Paying it back: A federal judge in San Francisco has signed off on a $480-million settlement in a class-action shareholder lawsuit over Wells Fargo’s unauthorized-accounts scandal. The deal, granted preliminary approval late Tuesday, would compensate Wells Fargo & Co. shareholders for losses they suffered after the bank in 2016 acknowledged it had created perhaps millions of accounts without customers’ authorization. Los Angeles Times

Cute! Four newborn mountain lion kittens were discovered in a remote part of the Santa Monica Mountains in early August. Los Angeles Times

#TBT: The glory days of Los Angeles transit, mapped. L.A. Taco

Keeping it all straight: Everything you need to know about scooters, bike share and dockless bikes in Los Angeles. Curbed LA


Fireworks at FAIR: After seven months of contending with what he described as racist slurs, discrimination and harassment, Joe Gomez has filed a complaint against his former employer — the right-wing Federation for American Immigration Reform. Los Angeles Times

Perspective: Now Trump is targeting Vietnamese refugees. Los Angeles Times


More on Hunter: The indictment of Rep. Duncan Hunter is also shedding some light on the congressman’s “personal relationships.” Los Angeles Times

Budget boost: “In a session that stretched into the early morning hours on Wednesday, the Long Beach City Council passed a roughly $3 billion budget for 2019 that boosts funding for areas including public safety, language services, youth and arts program and legal defense for undocumented immigrants.” Long Beach Post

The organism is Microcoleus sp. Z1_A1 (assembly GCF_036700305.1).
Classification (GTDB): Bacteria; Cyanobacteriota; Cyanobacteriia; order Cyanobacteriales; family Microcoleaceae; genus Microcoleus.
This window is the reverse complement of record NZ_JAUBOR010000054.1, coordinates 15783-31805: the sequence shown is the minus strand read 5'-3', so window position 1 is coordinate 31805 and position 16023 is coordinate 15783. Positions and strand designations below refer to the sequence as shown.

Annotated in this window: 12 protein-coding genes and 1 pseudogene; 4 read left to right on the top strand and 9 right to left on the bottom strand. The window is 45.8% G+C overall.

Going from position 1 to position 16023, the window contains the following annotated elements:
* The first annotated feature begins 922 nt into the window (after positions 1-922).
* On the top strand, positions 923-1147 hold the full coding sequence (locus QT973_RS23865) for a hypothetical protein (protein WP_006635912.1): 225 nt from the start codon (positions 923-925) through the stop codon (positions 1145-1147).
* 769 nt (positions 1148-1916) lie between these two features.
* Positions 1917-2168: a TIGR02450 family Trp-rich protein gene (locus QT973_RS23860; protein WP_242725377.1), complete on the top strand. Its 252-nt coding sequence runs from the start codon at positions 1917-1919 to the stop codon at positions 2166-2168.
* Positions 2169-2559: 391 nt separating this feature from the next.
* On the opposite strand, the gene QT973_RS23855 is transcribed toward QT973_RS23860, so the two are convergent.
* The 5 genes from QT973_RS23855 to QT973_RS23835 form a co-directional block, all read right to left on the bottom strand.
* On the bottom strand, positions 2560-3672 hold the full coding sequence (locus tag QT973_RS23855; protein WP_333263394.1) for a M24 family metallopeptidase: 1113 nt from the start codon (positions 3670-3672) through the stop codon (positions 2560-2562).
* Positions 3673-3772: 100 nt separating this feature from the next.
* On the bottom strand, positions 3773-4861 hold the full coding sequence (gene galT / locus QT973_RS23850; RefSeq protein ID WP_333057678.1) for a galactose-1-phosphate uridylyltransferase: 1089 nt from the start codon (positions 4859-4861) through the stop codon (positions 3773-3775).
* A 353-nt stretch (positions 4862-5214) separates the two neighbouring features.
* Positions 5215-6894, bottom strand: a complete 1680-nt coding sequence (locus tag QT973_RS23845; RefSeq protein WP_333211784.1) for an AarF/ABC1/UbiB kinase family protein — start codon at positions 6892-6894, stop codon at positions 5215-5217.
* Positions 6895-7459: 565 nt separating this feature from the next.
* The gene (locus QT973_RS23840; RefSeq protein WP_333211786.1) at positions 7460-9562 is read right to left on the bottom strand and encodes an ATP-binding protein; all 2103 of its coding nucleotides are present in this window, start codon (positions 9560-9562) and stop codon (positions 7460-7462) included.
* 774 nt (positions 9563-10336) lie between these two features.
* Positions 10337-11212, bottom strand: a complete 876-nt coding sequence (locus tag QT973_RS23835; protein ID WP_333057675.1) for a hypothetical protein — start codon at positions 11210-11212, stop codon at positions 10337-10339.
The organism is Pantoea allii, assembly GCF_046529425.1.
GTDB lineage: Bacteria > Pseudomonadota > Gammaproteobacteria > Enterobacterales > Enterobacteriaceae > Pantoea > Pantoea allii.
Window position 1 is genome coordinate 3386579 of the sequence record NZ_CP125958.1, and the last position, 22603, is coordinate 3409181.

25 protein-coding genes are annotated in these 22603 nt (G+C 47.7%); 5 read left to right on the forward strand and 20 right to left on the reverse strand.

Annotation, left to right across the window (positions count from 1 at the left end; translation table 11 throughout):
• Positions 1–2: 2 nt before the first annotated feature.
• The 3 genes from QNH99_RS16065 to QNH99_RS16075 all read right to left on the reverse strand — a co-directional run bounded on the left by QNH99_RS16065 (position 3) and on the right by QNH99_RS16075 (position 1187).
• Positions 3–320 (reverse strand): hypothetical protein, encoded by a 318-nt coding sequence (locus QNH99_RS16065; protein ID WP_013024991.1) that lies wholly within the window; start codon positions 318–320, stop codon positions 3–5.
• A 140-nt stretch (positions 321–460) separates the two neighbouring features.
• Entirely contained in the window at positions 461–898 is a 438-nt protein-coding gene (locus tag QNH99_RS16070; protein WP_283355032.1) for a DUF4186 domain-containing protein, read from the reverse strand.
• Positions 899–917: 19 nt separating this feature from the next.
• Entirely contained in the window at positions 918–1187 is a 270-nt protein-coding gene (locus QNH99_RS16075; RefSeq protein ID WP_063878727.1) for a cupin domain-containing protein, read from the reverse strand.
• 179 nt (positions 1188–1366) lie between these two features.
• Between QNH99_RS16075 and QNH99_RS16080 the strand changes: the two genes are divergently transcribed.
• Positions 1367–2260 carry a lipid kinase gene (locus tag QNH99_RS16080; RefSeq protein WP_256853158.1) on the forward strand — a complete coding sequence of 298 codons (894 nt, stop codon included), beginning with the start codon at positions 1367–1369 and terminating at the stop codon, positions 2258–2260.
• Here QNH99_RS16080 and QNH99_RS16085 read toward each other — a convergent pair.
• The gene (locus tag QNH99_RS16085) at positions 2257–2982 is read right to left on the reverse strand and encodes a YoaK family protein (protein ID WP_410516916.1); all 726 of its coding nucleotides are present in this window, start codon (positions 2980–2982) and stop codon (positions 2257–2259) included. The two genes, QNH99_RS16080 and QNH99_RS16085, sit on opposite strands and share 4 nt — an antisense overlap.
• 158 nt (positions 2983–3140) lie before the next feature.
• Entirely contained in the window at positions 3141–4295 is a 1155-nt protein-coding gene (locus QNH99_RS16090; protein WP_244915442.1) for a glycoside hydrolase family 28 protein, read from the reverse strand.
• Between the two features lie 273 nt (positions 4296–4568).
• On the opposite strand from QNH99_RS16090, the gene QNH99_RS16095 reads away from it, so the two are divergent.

The California experiment: “A healthcare laboratory with mixed results.” California Healthline

Off to Ohio: Mayor Eric Garcetti is headed to Cincinnati to test the presidential waters. Cincinnati Enquirer


Settlement reached: Goop has agreed to pay $145,000 in civil penalties and offer refunds to some customers to settle a lawsuit brought by 10 California counties claiming that the company’s advertisements for jade and rose quartz eggs were not backed by competent and reliable scientific evidence. Los Angeles Times

Scary stuff: Authorities launched a homicide investigation early Wednesday after a man’s body was discovered inside a burned car in an industrial complex in Westminster. Los Angeles Times

See you in court: Four former student athletes have sued the Anaheim Union High School District, alleging its negligence allowed two water polo coaches to sexually abuse the girls. Los Angeles Times

Charged: A former Fullerton police sergeant was charged Tuesday with filing a false report in connection with a 2016 drunken driving crash involving then-City Manager Joseph Felz. Los Angeles Times


The big picture: “How Jerry Brown can seal his legacy as a climate champion.” New York Times